This year’s Global Child Forum welcomed heads of state and heads of companies, leaders from civil society and learners from across South America and beyond. All came together with the goal of providing the region’s children with the best possible path to productive adulthood. All came together with the belief that the business sector is key to achieving that goal. Nearly 400 delegates gathered in the FIESP building on Avenida Paulista in São Paulo, its soaring modernist architecture a fitting backdrop for tackling a far-reaching children’s rights agenda. Read the Forum report — full of inspiration, ideas for action and case stories.
Missed joining us at the Forum? Read what happened when nearly 400 business and civic leaders gathered to discuss some of the most pressing challenges facing children in the region.
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In an effort to provide insights and guidance on how businesses protect – or fall short in protecting – children’s rights in South Africa, this report draws on one of Global Child Forum’s essential research products ‘The corporate sector and children’s rights benchmark’. More specifically, insights are provided across three areas where the corporate sector impacts children’s rights: The Workplace, The Marketplace, The Community and the Environment. In 2015, Global Child Forum, in partnership with Boston Consulting Group, published a benchmark study of the 271 largest companies in the region. This report is a follow-up to that study. An updated benchmark analysis has been conducted on 20 of the region’s largest companies.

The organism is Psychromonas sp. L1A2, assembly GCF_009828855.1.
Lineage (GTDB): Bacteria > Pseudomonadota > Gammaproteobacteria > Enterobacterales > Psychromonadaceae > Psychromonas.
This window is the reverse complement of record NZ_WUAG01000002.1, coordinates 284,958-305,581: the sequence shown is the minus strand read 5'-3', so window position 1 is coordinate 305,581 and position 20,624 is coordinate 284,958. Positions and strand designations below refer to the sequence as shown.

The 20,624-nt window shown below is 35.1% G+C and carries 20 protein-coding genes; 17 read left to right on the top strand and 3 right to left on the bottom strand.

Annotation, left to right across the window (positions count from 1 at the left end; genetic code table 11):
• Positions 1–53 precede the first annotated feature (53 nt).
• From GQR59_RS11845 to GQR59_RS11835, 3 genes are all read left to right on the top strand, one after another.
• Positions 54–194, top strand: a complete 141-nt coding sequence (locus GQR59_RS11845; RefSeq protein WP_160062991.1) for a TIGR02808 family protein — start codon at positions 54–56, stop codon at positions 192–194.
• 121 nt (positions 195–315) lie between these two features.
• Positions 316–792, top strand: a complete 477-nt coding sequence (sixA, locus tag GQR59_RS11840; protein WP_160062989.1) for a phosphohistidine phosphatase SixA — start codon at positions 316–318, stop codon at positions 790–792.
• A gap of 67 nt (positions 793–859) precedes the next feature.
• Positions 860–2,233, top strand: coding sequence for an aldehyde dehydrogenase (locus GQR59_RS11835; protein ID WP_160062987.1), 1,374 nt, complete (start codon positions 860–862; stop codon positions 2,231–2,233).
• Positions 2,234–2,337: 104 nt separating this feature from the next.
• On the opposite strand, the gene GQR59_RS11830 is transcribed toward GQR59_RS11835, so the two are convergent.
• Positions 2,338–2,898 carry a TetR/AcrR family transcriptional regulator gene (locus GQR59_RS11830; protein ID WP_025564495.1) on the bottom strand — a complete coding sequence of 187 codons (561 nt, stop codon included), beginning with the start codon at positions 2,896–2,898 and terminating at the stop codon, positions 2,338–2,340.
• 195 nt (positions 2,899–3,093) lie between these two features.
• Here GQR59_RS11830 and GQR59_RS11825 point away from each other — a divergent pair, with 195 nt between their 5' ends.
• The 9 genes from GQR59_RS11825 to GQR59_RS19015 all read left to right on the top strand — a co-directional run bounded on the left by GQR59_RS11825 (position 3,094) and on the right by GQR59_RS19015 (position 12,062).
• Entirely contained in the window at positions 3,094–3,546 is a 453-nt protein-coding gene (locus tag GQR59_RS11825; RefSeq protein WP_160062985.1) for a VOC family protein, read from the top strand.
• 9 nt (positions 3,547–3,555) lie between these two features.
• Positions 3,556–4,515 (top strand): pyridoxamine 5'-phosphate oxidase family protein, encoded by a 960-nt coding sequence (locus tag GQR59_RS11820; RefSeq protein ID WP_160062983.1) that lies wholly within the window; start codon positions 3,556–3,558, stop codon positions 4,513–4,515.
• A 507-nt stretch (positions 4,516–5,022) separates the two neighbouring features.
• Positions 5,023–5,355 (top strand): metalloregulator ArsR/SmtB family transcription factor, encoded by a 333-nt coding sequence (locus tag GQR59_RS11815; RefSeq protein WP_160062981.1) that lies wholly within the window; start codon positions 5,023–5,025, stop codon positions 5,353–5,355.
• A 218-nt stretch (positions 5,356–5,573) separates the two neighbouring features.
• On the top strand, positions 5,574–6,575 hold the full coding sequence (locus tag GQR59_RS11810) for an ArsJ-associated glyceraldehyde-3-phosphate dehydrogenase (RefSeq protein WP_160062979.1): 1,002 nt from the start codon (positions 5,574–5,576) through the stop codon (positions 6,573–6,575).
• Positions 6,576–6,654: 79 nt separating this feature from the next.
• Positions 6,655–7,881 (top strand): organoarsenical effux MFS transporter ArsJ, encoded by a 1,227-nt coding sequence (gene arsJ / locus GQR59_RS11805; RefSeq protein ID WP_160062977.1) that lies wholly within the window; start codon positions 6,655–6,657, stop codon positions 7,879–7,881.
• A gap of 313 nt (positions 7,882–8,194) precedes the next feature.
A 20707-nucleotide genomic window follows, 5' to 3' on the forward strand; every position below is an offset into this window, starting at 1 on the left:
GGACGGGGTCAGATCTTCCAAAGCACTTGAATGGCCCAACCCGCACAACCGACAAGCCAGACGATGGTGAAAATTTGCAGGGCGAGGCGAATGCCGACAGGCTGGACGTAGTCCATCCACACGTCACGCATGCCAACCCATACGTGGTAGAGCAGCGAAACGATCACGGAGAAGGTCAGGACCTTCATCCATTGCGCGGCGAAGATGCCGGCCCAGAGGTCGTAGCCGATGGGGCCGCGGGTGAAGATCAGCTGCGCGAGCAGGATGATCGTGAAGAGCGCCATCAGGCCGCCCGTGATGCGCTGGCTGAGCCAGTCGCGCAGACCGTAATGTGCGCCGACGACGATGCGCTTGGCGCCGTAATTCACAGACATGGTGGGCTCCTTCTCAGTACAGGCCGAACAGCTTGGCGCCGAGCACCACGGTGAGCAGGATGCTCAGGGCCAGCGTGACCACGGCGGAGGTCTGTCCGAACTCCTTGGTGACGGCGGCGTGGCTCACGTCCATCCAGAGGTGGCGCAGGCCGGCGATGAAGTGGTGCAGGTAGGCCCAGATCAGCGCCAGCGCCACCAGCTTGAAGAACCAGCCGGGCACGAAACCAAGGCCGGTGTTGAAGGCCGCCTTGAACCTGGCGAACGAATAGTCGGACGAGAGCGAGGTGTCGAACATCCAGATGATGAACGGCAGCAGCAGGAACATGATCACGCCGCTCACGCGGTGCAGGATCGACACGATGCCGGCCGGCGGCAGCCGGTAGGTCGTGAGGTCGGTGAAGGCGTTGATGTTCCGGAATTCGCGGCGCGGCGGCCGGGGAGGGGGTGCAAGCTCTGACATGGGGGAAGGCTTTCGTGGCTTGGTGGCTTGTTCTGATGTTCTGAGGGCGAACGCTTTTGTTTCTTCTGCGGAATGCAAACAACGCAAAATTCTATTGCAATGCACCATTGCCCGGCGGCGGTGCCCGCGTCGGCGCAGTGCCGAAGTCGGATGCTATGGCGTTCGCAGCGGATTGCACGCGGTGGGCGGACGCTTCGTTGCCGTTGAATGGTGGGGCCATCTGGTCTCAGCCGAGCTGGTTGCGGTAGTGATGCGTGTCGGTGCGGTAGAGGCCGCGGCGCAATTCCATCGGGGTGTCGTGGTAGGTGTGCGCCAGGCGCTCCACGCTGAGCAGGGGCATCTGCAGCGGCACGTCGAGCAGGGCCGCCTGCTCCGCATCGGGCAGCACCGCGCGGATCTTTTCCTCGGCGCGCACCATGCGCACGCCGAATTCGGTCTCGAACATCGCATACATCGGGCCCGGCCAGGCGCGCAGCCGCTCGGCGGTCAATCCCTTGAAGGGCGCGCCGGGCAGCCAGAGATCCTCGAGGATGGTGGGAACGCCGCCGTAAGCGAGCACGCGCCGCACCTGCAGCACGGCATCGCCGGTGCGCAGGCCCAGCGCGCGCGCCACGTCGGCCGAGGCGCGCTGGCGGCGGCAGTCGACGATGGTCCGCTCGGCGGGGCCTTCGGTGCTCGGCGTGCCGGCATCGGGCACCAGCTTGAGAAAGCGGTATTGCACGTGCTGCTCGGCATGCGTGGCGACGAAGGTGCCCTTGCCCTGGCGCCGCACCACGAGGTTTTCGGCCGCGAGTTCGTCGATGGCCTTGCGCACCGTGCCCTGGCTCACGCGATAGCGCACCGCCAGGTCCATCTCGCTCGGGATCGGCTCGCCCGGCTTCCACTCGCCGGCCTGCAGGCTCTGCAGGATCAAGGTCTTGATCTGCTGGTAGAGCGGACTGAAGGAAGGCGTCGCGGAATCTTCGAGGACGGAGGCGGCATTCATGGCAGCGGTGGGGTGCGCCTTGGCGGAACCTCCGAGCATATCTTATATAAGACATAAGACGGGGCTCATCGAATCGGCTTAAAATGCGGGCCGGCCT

In an effort to provide insights and guidance on how businesses protect – or fall short in protecting – children’s rights in the Southeast Asia region, this report makes use of two essential Global Child Forum research products: The Children Rights and Business Atlas and The corporate sector and children’s rights benchmark. More specifically, insights are provided across three areas where the corporate sector impacts children’s rights: The Workplace, The Marketplace, The Community and the Environment. Throughout this report, data from the Atlas highlights contextual factors that shape how companies can and should respond to children’s rights. This information is contrasted with the results of the Benchmark scoring for the 20 largest companies in Southeast Asia. A gap analysis provides recommendations for company actions that address risks and create positive impact on children’s rights in the region.
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